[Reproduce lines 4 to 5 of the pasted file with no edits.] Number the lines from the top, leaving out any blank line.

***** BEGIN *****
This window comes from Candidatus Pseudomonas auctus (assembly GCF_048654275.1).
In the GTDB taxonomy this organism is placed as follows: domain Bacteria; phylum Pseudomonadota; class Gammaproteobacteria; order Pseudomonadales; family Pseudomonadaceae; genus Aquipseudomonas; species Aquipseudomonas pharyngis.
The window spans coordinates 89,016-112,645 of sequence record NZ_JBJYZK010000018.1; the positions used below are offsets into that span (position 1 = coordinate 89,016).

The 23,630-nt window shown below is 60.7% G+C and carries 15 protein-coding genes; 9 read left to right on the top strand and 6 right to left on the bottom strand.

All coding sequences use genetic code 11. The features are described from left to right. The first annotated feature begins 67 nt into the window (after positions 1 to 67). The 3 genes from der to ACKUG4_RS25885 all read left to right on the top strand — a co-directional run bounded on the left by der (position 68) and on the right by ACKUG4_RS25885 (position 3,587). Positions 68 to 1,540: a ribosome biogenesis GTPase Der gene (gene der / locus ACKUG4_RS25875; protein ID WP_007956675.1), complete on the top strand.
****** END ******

The 23,630-nt window shown below is 60.7% G+C and carries 15 protein-coding genes; 9 read left to right on the top strand and 6 right to left on the bottom strand.

All coding sequences use genetic code 11. The features are described from left to right. The first annotated feature begins 67 nt into the window (after positions 1 to 67). The 3 genes from der to ACKUG4_RS25885 all read left to right on the top strand — a co-directional run bounded on the left by der (position 68) and on the right by ACKUG4_RS25885 (position 3,587). Positions 68 to 1,540: a ribosome biogenesis GTPase Der gene (gene der / locus ACKUG4_RS25875; protein ID WP_007956675.1), complete on the top strand.